At the smash, she heard laughter. She heard baseball bats whacking scales. She heard friends talking to each other.
She saw people taking videos of their friends hitting the scales, smiling. She saw the empowering messages people wrote, reminders they are worth more than a number, more than their weight. She saw groups of people talking.
Wahid is the co-chair of Embody Carolina, an organization that promotes eating disorder education, awareness, body positivity and intersectionality. She works with Maggie Helmke, an outreach coordinator, whose first Southern Smash occurred this year. Wahid considers Helmke to be one of her closest Embody friends, and she appreciates how Helmke makes herself available when she’s needed.
Helmke also struggled with the scale last year, stepping on it multiple times.
She doesn’t want to step on it anymore.
This year at Southern Smash, Helmke had to run to get there in time after her geology class.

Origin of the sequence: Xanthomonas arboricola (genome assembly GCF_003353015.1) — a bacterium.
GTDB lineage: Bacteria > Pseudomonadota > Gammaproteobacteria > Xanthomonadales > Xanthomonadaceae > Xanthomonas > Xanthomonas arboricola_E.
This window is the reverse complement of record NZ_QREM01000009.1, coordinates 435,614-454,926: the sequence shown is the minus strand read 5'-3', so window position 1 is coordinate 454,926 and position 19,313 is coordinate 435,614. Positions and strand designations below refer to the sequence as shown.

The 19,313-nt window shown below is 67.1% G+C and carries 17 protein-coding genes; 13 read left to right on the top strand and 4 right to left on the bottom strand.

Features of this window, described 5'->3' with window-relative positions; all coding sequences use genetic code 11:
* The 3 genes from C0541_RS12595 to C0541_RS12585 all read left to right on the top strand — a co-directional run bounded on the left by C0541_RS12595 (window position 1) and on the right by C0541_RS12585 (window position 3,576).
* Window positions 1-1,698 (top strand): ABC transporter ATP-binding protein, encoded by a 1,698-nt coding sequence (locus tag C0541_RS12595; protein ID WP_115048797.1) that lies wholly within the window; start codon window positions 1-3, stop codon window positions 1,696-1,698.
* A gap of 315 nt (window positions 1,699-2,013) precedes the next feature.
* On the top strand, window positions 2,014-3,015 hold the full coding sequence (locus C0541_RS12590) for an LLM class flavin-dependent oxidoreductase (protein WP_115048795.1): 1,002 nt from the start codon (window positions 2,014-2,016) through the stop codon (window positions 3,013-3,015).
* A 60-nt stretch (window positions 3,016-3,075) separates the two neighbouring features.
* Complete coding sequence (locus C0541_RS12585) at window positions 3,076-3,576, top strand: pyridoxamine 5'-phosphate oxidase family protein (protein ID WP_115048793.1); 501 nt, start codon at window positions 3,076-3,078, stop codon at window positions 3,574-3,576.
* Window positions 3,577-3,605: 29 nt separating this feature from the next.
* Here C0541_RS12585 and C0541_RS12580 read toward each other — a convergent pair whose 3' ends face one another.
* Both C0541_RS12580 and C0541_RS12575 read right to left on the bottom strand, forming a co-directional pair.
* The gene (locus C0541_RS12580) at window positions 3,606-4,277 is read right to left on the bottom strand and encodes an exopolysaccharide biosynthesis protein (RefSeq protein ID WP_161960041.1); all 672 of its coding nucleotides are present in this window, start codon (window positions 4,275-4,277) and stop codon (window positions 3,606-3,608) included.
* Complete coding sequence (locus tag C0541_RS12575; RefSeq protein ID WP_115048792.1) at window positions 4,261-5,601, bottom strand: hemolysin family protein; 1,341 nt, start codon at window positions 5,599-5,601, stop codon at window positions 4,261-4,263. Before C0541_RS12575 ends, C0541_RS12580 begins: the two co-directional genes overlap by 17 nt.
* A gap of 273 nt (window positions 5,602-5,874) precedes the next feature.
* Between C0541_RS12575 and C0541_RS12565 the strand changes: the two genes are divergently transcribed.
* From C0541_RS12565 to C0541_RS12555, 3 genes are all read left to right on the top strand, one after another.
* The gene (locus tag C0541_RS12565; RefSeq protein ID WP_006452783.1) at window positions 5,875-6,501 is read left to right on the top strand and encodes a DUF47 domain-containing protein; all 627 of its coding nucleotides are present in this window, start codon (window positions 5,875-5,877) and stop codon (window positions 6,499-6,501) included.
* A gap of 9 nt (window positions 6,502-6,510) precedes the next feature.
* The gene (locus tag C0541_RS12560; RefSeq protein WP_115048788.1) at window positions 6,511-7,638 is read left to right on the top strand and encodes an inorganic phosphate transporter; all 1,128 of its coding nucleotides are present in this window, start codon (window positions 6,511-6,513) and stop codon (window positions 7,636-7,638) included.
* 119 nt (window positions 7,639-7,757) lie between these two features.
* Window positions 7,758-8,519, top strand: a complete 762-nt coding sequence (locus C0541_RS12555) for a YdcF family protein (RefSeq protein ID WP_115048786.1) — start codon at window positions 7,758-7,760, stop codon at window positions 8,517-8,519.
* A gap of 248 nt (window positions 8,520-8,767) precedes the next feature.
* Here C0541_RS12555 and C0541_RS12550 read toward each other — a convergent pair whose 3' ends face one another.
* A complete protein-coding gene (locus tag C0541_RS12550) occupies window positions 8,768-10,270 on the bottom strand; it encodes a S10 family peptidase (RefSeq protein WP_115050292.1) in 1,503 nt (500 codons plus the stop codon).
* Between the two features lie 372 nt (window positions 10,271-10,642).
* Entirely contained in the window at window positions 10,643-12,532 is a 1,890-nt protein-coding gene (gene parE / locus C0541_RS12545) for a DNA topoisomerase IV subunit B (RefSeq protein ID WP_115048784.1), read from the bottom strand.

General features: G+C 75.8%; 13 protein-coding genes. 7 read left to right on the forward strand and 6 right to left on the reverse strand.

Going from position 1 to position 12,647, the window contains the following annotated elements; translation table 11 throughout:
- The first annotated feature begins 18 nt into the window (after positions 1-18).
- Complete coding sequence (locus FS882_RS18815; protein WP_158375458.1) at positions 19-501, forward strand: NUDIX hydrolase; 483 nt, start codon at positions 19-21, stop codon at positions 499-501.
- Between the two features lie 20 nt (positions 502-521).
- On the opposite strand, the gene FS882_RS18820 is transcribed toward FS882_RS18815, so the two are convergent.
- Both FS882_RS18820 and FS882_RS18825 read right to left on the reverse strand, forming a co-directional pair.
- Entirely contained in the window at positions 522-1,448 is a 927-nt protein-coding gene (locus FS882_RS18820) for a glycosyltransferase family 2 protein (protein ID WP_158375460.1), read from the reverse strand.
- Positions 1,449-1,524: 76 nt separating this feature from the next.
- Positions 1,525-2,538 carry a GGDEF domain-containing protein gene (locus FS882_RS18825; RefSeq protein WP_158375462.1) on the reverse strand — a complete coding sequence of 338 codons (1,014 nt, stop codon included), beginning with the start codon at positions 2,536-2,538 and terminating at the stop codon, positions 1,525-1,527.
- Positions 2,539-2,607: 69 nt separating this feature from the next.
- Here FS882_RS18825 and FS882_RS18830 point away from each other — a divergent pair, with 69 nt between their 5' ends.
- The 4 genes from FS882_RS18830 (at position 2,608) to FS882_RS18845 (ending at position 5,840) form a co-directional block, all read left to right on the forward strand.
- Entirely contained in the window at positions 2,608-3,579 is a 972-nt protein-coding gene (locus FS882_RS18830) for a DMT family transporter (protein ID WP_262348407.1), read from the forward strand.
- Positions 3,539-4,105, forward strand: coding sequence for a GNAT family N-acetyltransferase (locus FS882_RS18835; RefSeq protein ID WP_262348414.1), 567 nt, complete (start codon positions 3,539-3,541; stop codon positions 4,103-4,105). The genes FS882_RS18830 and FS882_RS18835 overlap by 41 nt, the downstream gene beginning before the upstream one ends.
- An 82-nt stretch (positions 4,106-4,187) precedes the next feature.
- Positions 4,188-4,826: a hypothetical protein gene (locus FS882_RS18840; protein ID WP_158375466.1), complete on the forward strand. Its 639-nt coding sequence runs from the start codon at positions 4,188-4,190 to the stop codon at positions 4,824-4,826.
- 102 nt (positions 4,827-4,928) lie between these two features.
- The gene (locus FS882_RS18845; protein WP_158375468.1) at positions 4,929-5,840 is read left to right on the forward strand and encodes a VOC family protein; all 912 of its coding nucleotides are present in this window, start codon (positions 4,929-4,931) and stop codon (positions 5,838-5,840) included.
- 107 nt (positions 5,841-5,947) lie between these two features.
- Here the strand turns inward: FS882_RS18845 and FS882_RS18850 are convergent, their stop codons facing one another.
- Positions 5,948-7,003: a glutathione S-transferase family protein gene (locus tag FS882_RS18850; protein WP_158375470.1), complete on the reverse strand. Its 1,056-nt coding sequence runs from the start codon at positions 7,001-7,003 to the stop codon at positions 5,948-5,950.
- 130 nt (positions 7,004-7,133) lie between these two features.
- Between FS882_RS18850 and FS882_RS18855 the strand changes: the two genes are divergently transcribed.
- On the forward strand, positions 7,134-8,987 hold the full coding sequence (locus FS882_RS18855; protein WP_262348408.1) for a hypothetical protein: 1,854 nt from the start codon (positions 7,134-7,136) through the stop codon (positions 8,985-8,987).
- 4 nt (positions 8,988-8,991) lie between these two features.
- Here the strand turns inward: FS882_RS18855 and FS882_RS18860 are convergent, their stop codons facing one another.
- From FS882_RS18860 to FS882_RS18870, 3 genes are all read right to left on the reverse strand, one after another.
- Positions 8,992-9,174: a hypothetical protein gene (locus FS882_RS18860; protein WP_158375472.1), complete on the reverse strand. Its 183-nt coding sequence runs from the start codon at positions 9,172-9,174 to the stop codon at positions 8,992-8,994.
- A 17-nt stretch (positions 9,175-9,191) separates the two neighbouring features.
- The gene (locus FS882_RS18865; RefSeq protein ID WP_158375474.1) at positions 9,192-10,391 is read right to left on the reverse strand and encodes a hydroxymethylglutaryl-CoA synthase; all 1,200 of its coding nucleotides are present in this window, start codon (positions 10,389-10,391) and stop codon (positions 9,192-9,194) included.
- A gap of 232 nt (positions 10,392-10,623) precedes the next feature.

Her stress melted when she arrived. Like everyone else, she felt joy from hearing scales shatter. But what meant most to her was seeing her friend who is nonbinary, Katie Regittko, smash a scale.
Regittko has struggled recently with her recovery from bulimia, so when smashing a scale made them radiant, their body relaxing, Helmke worried a little less for her friend’s wellbeing.
Helmke realizes that some people don’t feel ready to smash scales, but that doing so is a great first step in recovery and body positivity. She felt encouraged seeing her friends outside of Embody partake in the smashing.
She admired the strength she saw in students smashing scales, both in their ability to pick up something as heavy as a sledgehammer as well as their ability to smash something that often takes over the life of someone dealing with an eating disorder.